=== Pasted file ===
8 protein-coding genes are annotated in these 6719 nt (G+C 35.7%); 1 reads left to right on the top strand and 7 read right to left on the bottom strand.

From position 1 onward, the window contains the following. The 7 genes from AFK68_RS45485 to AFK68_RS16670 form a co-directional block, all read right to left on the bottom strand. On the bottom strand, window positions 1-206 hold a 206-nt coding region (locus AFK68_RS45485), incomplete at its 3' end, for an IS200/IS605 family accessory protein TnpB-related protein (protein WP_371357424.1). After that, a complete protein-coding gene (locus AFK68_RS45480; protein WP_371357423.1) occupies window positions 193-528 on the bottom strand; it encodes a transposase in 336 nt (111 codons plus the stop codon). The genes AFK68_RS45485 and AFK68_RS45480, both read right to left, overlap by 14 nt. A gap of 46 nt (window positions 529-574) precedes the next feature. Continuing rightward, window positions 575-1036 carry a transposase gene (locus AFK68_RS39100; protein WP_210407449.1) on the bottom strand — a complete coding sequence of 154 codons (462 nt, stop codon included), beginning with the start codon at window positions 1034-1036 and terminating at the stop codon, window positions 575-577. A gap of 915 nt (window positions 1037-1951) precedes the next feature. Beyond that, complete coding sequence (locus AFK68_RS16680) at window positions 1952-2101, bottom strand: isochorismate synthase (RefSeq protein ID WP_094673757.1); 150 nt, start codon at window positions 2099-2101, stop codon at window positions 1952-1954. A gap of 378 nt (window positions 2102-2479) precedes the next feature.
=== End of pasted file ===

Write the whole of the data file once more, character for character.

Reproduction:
8 protein-coding genes are annotated in these 6719 nt (G+C 35.7%); 1 reads left to right on the top strand and 7 read right to left on the bottom strand.

From position 1 onward, the window contains the following. The 7 genes from AFK68_RS45485 to AFK68_RS16670 form a co-directional block, all read right to left on the bottom strand. On the bottom strand, window positions 1-206 hold a 206-nt coding region (locus AFK68_RS45485), incomplete at its 3' end, for an IS200/IS605 family accessory protein TnpB-related protein (protein WP_371357424.1). After that, a complete protein-coding gene (locus AFK68_RS45480; protein WP_371357423.1) occupies window positions 193-528 on the bottom strand; it encodes a transposase in 336 nt (111 codons plus the stop codon). The genes AFK68_RS45485 and AFK68_RS45480, both read right to left, overlap by 14 nt. A gap of 46 nt (window positions 529-574) precedes the next feature. Continuing rightward, window positions 575-1036 carry a transposase gene (locus AFK68_RS39100; protein WP_210407449.1) on the bottom strand — a complete coding sequence of 154 codons (462 nt, stop codon included), beginning with the start codon at window positions 1034-1036 and terminating at the stop codon, window positions 575-577. A gap of 915 nt (window positions 1037-1951) precedes the next feature. Beyond that, complete coding sequence (locus AFK68_RS16680) at window positions 1952-2101, bottom strand: isochorismate synthase (RefSeq protein ID WP_094673757.1); 150 nt, start codon at window positions 2099-2101, stop codon at window positions 1952-1954. A gap of 378 nt (window positions 2102-2479) precedes the next feature.